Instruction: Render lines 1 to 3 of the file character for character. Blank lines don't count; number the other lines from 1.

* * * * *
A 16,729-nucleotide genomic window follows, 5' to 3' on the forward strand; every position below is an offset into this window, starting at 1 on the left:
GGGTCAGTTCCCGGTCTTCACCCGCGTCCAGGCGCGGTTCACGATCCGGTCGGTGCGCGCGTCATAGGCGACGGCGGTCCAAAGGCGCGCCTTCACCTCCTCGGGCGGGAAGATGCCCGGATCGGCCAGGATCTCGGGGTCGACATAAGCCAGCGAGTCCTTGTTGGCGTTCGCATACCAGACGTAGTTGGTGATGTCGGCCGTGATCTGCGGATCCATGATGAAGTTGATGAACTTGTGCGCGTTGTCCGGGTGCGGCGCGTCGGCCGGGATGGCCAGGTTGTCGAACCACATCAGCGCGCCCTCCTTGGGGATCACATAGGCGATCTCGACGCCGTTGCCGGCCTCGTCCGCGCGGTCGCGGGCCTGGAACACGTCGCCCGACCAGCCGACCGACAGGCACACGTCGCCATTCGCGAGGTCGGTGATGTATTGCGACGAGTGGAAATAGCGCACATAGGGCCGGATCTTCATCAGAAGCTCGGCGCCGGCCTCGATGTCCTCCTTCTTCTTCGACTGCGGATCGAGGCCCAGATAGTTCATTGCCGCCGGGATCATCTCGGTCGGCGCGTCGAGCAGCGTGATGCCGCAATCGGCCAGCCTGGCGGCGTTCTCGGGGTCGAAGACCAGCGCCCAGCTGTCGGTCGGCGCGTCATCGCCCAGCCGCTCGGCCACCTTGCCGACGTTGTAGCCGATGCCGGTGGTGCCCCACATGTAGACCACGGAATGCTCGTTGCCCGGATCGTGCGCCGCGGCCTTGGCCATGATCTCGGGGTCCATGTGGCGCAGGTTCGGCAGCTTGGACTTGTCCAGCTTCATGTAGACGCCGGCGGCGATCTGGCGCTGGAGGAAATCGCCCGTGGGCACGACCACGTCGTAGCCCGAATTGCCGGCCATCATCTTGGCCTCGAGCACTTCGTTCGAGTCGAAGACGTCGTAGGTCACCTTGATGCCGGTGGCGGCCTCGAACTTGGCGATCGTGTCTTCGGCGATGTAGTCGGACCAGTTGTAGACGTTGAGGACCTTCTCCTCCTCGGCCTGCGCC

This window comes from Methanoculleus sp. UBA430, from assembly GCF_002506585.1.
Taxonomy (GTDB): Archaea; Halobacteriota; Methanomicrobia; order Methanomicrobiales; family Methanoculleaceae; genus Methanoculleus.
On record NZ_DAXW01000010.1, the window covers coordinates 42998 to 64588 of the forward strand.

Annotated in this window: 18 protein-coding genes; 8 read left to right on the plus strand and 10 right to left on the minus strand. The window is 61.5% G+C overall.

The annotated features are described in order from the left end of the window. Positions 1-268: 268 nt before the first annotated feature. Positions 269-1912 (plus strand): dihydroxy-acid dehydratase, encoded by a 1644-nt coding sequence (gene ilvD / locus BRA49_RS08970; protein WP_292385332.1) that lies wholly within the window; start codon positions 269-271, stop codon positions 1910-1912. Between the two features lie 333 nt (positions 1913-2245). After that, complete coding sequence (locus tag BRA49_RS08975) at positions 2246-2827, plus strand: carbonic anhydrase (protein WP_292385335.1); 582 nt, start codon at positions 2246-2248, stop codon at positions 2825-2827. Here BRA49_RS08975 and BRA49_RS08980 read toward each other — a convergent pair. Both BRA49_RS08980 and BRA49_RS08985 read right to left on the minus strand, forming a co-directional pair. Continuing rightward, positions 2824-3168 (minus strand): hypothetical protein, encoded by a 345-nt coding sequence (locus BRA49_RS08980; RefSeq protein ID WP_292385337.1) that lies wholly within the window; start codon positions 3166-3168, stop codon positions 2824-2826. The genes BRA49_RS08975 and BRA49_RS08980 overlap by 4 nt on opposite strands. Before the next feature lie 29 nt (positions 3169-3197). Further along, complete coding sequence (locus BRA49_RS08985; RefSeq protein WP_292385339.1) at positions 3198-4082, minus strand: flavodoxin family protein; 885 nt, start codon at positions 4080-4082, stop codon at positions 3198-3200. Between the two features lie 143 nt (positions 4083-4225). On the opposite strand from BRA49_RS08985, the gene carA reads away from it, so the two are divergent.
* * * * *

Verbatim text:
A 16,729-nucleotide genomic window follows, 5' to 3' on the forward strand; every position below is an offset into this window, starting at 1 on the left:
GGGTCAGTTCCCGGTCTTCACCCGCGTCCAGGCGCGGTTCACGATCCGGTCGGTGCGCGCGTCATAGGCGACGGCGGTCCAAAGGCGCGCCTTCACCTCCTCGGGCGGGAAGATGCCCGGATCGGCCAGGATCTCGGGGTCGACATAAGCCAGCGAGTCCTTGTTGGCGTTCGCATACCAGACGTAGTTGGTGATGTCGGCCGTGATCTGCGGATCCATGATGAAGTTGATGAACTTGTGCGCGTTGTCCGGGTGCGGCGCGTCGGCCGGGATGGCCAGGTTGTCGAACCACATCAGCGCGCCCTCCTTGGGGATCACATAGGCGATCTCGACGCCGTTGCCGGCCTCGTCCGCGCGGTCGCGGGCCTGGAACACGTCGCCCGACCAGCCGACCGACAGGCACACGTCGCCATTCGCGAGGTCGGTGATGTATTGCGACGAGTGGAAATAGCGCACATAGGGCCGGATCTTCATCAGAAGCTCGGCGCCGGCCTCGATGTCCTCCTTCTTCTTCGACTGCGGATCGAGGCCCAGATAGTTCATTGCCGCCGGGATCATCTCGGTCGGCGCGTCGAGCAGCGTGATGCCGCAATCGGCCAGCCTGGCGGCGTTCTCGGGGTCGAAGACCAGCGCCCAGCTGTCGGTCGGCGCGTCATCGCCCAGCCGCTCGGCCACCTTGCCGACGTTGTAGCCGATGCCGGTGGTGCCCCACATGTAGACCACGGAATGCTCGTTGCCCGGATCGTGCGCCGCGGCCTTGGCCATGATCTCGGGGTCCATGTGGCGCAGGTTCGGCAGCTTGGACTTGTCCAGCTTCATGTAGACGCCGGCGGCGATCTGGCGCTGGAGGAAATCGCCCGTGGGCACGACCACGTCGTAGCCCGAATTGCCGGCCATCATCTTGGCCTCGAGCACTTCGTTCGAGTCGAAGACGTCGTAGGTCACCTTGATGCCGGTGGCGGCCTCGAACTTGGCGATCGTGTCTTCGGCGATGTAGTCGGACCAGTTGTAGACGTTGAGGACCTTCTCCTCCTCGGCCTGCGCC

This window comes from Methanoculleus sp. UBA430, from assembly GCF_002506585.1.